So basically, yeah, I agree 10. Toomua, 12. Beale would be the best option. The difference between a 10 and a 12 in Cheika’s systems are really quite negligible hey. Certainly makes our defence and kicking a lot stronger though. I hope Cheika at least gives it a chance. Maybe it won’t work, but it would be great to see if it did.

        • onlinesideline

          this is bloody good news though

        • onlinesideline

          Quade would have also benefitted with having the likes of Thor & Co up front too.

        • D. Braithwaite’s The Brumbies

          So would Larkham in 03-07… And Barnes in 07 especially!

        • onlinesideline

          Poor old Barnes – he really had his work cut out.
          Good egg that bloke – gave everything on the field.

        • D. Braithwaite’s The Brumbies

          I honestly believe we would have won the 03 World Cup with a world class front row, and could have given 07 a good shot too.

          On the podcast Jamie made the good point that it is about time the Wallaby coaches realised we actually did have a really strong scrummaging tight 5 and adjusted the game plan to reflect that. We need to take advantage of that fact, to plan set piece moves of the scrum, to have tactics to keep the ball in the scrum and to win penalties rather than getting it out of there as quickly as possible, etc, etc.

          Larkham had a lot of brilliant moves off the scrum that he used at the Brumbies as a player. They have to be in his head somewhere. Can Foley and Beale utilise them as a player?

        • Dud Roodt

          I think that might be the record for the most number of “Matt” and it’s different variations written in one comment

        • Who?

          Maybe if Gagger were around more, we could play that game with him..?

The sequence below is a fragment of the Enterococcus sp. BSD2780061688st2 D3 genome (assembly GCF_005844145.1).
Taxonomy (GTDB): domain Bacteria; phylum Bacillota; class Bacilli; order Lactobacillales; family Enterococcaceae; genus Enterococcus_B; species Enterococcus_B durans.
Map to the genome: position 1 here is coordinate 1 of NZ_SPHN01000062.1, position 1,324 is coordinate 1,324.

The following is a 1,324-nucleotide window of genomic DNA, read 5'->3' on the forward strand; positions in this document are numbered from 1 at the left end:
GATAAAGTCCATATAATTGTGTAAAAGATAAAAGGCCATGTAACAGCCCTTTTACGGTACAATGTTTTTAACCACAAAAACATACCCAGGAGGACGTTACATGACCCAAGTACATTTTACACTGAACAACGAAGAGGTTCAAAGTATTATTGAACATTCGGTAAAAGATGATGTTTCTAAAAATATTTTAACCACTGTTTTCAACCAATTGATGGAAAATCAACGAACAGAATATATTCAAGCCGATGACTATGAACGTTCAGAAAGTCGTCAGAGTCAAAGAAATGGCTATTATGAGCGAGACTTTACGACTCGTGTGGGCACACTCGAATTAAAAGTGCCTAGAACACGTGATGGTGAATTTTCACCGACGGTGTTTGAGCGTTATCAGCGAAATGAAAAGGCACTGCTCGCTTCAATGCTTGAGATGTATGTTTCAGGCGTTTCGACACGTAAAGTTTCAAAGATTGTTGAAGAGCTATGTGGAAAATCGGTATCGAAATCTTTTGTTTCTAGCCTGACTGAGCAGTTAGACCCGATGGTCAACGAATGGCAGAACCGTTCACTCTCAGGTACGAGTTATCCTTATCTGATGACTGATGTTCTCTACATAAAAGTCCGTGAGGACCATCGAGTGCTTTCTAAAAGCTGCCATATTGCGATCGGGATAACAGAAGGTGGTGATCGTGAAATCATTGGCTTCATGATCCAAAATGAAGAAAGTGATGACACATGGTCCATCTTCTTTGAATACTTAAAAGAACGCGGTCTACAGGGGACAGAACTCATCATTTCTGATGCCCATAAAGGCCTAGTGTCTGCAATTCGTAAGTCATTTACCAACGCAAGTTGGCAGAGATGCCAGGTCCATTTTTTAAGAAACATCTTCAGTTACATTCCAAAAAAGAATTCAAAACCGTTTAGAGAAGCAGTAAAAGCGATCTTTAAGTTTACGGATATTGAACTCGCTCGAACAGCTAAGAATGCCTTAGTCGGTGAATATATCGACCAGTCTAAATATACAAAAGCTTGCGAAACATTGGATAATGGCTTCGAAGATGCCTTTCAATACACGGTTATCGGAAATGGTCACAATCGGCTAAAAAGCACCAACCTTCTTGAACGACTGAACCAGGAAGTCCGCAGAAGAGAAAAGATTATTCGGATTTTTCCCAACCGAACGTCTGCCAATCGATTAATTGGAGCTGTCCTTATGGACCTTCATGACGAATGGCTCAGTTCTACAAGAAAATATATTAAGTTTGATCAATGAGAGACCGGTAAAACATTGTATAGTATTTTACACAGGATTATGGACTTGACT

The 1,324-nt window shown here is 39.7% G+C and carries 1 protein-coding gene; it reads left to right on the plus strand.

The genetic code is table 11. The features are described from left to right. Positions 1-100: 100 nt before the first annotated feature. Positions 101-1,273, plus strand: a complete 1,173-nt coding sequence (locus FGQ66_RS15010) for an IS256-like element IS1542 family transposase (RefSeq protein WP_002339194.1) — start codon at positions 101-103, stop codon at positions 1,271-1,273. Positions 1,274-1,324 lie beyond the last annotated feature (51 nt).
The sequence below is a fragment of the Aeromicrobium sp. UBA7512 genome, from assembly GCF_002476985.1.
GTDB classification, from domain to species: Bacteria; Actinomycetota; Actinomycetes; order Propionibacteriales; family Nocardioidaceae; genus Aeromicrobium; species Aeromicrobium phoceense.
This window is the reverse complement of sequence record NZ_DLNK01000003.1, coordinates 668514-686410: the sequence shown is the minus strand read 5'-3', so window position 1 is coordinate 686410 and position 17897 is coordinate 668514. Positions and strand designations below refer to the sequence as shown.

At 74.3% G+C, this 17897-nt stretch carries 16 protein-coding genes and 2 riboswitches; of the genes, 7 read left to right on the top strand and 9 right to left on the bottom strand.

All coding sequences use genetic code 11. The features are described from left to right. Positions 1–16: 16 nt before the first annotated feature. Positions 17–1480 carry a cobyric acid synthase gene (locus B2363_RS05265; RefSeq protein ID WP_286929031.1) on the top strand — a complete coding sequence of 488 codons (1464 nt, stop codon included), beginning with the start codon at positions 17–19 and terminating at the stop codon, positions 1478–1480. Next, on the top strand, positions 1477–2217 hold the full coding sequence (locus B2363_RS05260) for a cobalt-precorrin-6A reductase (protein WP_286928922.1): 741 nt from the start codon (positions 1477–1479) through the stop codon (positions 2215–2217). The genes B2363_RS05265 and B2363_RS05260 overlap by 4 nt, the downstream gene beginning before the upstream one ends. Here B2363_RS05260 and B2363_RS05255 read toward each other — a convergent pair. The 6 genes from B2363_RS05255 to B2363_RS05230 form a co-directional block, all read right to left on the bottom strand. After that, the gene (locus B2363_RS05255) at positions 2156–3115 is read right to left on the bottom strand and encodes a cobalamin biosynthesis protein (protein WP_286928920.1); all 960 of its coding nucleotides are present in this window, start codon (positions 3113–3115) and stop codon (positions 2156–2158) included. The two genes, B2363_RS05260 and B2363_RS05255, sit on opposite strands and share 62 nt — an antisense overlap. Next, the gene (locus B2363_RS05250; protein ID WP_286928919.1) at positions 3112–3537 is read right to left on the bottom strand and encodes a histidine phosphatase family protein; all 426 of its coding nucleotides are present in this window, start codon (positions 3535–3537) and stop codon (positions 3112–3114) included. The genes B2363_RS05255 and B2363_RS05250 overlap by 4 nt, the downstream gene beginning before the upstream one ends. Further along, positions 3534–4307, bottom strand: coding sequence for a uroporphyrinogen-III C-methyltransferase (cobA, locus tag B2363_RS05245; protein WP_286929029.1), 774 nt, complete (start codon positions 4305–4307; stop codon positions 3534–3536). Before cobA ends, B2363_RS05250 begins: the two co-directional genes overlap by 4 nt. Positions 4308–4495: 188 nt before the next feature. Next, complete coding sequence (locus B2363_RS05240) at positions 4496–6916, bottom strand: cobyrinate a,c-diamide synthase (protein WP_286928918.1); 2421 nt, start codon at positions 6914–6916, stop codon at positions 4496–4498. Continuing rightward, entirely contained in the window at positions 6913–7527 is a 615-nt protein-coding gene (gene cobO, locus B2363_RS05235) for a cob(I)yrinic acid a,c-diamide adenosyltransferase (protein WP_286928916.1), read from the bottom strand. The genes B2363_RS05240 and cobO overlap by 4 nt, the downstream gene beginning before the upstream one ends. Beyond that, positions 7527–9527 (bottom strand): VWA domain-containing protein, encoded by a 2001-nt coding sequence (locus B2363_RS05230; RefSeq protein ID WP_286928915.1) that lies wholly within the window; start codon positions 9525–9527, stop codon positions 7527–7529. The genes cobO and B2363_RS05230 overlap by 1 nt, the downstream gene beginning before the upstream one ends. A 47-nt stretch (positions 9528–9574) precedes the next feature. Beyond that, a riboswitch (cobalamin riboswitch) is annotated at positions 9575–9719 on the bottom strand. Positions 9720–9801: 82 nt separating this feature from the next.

Matt’s shorter than ‘Toomua’. ;-)

      • Dylan Langes

        I think Toomua is a better 12 hence why he has been doing so well in the UK playing outside Ford. It is good to have some versatility but at the end of the day you want the player in their best position.

    • Kiwi rugby lover

      I’d like to see the Foley/Toomua combination with KB at 15 and Folau at wing but I doubt that it’ll happen under this management team

      • Dud Roodt

        You know what KRL, and please correct me if I’m wrong, but I’m starting to get the idea you don’t like Michael Cheika very much?

        • Kiwi rugby lover

          Not really mate. I don’t know the guy and wouldn’t like to say what he was like one way or the other until I knew him. I don’t like his selection and coaching style though and I also think that while he has proved to be a very very good motivator he hasn’t shown me any proof that he has a good understanding of tactics. I personally think that Wallaby rugby has gone into decline under his coaching and that the next coach will have a lot of baggage to manage when the change happens.

      • Parker

        I’d like to not see Foley.

    • disqus_NMX

      That sounds like a conceivable story about QC, but I’d add to that that you’re talking about Graham and Stiles et al., none of which, I’m not quite sure how to say it, but something like, none of which are worthy to be guiding the likes of QC. It would be like a primary school kid trying to tutor a PHD student. Give QC a coach that can actually come up with as good as, or better, back line ideas than QC, and/or a coach that can work with him respectfully, and respectful of his genius, to get the best out of him, and you would have a coach that wouldn’t be having these problems. I’m surprised that BT wouldn’t have backed himself to do better with QC, and I’m still convinced it’s really about a personal grudge.

      • onlinesideline

        that coached appeared – his name was LINK.

        • disqus_NMX

          Exactly!

        • Who?

          Except… It wasn’t. It was Matt Taylor and Jim McKay, with Link. Link said in an interview when he was Wallabies coach that he’d point out there was ‘x’ number of players over one way, and ‘y’ over another, and Quade would point out where Link had missed counting a player. Link said it in a manner that showed respect both for and from the player – which is something that hasn’t always been the case with other coaches.

        • D. Braithwaite’s The Brumbies

          Some coaches are better at ceding control than others. I think, for example, Quade would have flourished much better under Knuckles than Eddie Jones, for example.

          Even Deans, prior to the 2011 RWC, was willing to give his players more control. It’s funny he became known for the mantra of ‘play what’s in front of you’ as it seems to me that this was a mantra that he seemed to discard after 2011 (I could be mistaken).

          Alan Jones said it after the Barbarians game last year, that he would have Quade as his 10 if he was Wallabies coach, but he wouldn’t tell him what to do, he’d allow a lot of scope for on-field decisions.